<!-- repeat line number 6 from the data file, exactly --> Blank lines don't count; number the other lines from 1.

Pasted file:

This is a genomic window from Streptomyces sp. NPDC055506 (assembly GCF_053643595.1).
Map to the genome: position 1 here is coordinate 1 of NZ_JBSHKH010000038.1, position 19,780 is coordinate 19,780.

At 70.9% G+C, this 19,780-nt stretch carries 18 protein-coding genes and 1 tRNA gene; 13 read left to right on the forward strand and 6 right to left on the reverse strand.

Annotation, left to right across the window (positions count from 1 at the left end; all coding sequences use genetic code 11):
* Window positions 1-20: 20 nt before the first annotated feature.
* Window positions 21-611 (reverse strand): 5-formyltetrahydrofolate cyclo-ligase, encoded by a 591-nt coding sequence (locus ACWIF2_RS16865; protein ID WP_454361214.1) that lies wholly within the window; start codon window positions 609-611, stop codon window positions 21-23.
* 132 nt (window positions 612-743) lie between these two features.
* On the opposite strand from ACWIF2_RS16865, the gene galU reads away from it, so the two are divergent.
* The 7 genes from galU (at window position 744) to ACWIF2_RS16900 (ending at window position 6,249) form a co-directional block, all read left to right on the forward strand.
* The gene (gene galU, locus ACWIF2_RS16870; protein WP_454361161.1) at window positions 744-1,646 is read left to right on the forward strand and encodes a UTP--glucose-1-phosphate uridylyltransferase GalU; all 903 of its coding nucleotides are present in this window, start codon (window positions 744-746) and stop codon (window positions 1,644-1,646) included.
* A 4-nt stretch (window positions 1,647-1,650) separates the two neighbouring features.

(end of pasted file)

* Window positions 21-611 (reverse strand): 5-formyltetrahydrofolate cyclo-ligase, encoded by a 591-nt coding sequence (locus ACWIF2_RS16865; protein ID WP_454361214.1) that lies wholly within the window; start codon window positions 609-611, stop codon window positions 21-23.